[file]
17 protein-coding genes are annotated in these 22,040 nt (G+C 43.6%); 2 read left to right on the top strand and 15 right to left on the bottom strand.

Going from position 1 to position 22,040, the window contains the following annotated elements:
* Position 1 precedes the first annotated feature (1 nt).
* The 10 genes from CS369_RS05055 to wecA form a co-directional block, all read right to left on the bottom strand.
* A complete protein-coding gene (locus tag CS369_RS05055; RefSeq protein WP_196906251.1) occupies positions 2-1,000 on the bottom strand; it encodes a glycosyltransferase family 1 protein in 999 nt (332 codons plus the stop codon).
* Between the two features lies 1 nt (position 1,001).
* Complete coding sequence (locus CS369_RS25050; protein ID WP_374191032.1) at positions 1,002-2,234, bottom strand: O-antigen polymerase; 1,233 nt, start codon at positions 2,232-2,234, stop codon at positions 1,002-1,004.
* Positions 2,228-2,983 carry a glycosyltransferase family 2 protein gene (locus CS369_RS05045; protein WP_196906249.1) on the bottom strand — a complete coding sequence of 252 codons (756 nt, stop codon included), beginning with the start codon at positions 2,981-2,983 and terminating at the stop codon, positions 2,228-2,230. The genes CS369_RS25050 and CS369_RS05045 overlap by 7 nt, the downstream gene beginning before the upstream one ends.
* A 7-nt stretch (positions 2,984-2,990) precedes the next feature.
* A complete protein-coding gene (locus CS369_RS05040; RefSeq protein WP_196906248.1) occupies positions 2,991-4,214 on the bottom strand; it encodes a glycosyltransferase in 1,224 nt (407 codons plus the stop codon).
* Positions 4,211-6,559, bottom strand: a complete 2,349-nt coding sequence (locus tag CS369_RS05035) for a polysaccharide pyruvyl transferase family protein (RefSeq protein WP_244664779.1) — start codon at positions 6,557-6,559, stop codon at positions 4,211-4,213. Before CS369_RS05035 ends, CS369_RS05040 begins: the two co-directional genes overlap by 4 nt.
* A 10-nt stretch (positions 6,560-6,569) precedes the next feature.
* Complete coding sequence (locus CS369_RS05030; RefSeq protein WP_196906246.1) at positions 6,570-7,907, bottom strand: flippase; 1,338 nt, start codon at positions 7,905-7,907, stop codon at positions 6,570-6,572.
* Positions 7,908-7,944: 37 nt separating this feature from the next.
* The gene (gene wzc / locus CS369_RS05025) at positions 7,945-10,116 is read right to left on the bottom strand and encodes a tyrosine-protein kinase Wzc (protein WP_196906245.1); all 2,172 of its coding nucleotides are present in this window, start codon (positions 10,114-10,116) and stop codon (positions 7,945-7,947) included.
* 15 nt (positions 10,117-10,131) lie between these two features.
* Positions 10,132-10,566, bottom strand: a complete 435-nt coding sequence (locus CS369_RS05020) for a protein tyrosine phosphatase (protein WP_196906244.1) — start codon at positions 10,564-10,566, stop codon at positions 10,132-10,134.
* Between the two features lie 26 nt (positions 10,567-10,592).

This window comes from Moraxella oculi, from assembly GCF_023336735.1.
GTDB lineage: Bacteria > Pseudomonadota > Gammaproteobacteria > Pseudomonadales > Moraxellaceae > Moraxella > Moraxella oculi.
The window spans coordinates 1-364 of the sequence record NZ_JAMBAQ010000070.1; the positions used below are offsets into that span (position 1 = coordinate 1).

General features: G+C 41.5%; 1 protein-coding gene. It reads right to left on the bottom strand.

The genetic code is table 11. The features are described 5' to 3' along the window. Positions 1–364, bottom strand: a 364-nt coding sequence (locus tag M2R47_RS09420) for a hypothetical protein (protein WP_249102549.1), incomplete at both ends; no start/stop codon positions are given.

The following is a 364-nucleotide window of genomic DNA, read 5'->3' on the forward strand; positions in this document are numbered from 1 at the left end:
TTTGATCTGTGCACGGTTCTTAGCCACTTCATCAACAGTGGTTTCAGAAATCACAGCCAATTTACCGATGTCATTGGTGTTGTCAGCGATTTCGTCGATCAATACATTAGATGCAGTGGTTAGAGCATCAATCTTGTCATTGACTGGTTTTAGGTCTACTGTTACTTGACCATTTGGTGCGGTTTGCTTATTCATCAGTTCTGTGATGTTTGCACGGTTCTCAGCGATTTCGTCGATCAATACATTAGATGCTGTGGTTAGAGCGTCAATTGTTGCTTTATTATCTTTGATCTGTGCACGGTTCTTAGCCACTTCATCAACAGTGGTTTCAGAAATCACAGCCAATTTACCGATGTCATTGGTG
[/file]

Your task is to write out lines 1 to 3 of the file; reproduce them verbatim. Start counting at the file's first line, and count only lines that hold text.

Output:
17 protein-coding genes are annotated in these 22,040 nt (G+C 43.6%); 2 read left to right on the top strand and 15 right to left on the bottom strand.

Going from position 1 to position 22,040, the window contains the following annotated elements:
* Position 1 precedes the first annotated feature (1 nt).